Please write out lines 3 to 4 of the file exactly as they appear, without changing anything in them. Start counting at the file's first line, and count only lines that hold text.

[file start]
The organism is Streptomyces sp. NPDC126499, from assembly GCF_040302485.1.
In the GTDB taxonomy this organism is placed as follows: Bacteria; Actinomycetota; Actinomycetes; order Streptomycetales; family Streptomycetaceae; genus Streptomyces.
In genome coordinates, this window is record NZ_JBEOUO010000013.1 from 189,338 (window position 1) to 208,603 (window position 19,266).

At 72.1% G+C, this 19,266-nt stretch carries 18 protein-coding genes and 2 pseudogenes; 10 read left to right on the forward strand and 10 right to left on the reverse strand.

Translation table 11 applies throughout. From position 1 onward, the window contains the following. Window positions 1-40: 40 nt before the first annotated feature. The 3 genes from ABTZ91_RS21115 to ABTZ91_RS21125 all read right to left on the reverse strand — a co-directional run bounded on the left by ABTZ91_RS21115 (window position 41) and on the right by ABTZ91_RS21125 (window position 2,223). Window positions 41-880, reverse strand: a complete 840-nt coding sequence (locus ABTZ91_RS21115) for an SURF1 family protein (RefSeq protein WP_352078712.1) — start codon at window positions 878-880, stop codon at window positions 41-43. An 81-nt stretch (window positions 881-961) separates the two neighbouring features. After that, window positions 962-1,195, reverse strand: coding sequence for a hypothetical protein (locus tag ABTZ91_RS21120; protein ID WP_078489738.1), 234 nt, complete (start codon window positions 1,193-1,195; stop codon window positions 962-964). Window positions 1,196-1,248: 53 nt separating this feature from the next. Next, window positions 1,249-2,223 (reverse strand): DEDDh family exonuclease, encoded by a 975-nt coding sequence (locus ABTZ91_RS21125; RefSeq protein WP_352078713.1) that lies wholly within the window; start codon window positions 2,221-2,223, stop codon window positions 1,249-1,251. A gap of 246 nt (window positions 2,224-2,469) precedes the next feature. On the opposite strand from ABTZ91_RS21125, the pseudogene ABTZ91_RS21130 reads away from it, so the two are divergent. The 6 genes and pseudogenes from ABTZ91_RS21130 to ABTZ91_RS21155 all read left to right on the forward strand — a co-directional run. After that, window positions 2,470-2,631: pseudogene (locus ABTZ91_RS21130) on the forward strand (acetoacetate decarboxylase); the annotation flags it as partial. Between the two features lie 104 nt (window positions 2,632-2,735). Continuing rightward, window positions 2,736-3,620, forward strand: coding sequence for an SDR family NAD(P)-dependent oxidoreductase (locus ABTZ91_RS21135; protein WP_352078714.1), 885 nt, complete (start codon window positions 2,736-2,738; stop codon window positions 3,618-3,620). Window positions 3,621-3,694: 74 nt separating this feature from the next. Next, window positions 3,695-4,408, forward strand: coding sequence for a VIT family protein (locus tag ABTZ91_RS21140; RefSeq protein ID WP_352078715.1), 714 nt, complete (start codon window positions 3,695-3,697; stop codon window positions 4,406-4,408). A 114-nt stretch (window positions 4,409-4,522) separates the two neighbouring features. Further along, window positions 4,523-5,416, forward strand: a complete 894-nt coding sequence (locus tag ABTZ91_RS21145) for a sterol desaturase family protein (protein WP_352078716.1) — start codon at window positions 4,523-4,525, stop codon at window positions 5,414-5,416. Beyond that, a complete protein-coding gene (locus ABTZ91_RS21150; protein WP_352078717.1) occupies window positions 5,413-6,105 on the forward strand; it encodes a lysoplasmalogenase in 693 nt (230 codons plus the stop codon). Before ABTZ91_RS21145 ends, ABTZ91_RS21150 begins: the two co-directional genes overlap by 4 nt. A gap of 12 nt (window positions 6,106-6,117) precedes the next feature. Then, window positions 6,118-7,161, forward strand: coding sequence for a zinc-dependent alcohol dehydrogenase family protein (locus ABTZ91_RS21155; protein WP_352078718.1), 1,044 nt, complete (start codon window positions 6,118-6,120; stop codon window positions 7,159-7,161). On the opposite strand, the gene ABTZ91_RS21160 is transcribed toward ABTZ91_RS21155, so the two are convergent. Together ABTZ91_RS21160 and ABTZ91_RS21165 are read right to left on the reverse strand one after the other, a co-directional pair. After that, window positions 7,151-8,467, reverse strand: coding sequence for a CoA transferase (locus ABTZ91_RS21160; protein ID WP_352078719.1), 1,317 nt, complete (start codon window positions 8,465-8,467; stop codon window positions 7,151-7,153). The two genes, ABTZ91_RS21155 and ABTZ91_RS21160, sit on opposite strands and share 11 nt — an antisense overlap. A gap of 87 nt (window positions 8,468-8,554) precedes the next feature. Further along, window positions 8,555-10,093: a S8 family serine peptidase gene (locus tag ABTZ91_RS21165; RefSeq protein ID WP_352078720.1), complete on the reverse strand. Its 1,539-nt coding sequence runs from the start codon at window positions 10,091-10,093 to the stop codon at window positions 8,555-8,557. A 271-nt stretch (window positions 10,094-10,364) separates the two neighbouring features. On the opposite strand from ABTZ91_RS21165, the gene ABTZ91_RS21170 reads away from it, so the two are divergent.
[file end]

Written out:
In genome coordinates, this window is record NZ_JBEOUO010000013.1 from 189,338 (window position 1) to 208,603 (window position 19,266).

At 72.1% G+C, this 19,266-nt stretch carries 18 protein-coding genes and 2 pseudogenes; 10 read left to right on the forward strand and 10 right to left on the reverse strand.